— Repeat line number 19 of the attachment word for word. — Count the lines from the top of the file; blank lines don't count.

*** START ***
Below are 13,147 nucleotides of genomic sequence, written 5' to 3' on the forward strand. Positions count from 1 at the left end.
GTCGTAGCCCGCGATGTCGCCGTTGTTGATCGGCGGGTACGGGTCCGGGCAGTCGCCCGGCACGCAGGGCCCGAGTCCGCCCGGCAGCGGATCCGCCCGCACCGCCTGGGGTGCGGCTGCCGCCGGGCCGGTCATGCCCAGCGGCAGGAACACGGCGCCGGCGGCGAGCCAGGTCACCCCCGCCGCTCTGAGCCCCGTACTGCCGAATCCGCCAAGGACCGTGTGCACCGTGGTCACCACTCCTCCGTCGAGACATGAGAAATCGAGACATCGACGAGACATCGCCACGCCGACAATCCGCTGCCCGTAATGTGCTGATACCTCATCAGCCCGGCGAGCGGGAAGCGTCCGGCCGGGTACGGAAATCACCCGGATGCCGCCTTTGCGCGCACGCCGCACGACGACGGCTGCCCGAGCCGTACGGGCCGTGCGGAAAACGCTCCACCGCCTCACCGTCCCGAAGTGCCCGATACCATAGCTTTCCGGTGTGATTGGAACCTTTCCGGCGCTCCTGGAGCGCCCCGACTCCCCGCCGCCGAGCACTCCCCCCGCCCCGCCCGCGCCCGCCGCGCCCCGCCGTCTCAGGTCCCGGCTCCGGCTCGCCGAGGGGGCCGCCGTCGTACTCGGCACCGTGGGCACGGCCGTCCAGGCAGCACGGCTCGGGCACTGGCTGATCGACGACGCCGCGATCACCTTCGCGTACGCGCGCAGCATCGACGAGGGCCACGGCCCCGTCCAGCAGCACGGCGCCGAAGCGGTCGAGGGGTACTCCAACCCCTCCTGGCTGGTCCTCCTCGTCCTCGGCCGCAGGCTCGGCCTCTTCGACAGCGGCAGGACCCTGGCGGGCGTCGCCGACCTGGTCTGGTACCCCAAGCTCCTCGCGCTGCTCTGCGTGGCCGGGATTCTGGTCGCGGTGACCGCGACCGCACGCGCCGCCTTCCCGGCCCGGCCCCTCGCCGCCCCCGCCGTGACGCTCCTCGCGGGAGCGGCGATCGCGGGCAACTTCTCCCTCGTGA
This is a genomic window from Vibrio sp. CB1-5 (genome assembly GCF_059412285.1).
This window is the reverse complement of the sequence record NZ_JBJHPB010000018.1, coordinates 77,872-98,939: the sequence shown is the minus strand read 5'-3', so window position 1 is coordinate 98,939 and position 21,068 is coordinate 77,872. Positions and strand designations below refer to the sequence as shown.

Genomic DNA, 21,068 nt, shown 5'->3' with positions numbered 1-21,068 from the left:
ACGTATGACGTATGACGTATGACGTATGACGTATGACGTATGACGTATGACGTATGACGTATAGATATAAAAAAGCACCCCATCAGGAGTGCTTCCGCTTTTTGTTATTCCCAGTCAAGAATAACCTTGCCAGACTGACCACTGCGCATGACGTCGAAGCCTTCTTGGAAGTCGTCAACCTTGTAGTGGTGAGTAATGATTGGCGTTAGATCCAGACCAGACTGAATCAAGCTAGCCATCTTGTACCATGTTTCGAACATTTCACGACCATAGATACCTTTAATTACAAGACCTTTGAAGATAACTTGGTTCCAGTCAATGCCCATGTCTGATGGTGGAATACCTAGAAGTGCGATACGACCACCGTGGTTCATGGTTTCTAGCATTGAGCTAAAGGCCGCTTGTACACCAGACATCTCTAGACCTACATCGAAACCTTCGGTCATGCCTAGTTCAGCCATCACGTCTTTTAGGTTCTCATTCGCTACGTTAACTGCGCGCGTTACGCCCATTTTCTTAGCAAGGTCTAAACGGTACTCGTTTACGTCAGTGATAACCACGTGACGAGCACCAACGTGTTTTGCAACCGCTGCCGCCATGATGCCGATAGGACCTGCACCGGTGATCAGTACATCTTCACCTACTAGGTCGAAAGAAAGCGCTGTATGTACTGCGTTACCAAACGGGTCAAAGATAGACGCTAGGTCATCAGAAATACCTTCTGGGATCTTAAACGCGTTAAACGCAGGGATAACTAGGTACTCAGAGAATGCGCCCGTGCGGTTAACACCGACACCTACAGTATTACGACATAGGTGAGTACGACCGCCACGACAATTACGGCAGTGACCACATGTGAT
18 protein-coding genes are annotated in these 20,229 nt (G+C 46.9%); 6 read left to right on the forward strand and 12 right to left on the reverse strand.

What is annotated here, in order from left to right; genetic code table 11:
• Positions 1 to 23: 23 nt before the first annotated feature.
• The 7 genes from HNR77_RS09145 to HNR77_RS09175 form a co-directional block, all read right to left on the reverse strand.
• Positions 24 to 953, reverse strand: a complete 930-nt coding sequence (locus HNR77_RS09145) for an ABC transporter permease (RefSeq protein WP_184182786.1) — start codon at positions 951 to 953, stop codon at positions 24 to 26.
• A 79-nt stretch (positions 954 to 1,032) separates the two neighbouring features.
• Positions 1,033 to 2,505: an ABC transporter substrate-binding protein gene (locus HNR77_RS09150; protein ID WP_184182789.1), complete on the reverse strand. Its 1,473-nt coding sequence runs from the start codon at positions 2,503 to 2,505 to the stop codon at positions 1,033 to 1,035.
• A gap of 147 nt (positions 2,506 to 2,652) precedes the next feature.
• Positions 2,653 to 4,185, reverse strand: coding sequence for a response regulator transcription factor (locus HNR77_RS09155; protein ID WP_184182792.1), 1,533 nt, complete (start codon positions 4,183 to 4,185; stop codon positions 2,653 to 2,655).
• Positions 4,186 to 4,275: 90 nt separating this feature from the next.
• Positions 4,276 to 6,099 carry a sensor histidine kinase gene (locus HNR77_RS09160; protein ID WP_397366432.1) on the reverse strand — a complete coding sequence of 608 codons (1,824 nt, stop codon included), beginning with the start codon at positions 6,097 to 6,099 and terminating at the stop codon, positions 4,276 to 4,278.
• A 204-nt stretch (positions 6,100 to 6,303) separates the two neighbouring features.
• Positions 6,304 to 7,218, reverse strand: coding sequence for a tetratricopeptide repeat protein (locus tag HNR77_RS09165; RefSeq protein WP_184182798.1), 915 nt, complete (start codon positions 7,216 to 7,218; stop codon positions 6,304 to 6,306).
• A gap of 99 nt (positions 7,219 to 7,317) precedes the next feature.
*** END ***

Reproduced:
• Positions 6,304 to 7,218, reverse strand: coding sequence for a tetratricopeptide repeat protein (locus tag HNR77_RS09165; RefSeq protein WP_184182798.1), 915 nt, complete (start codon positions 7,216 to 7,218; stop codon positions 6,304 to 6,306).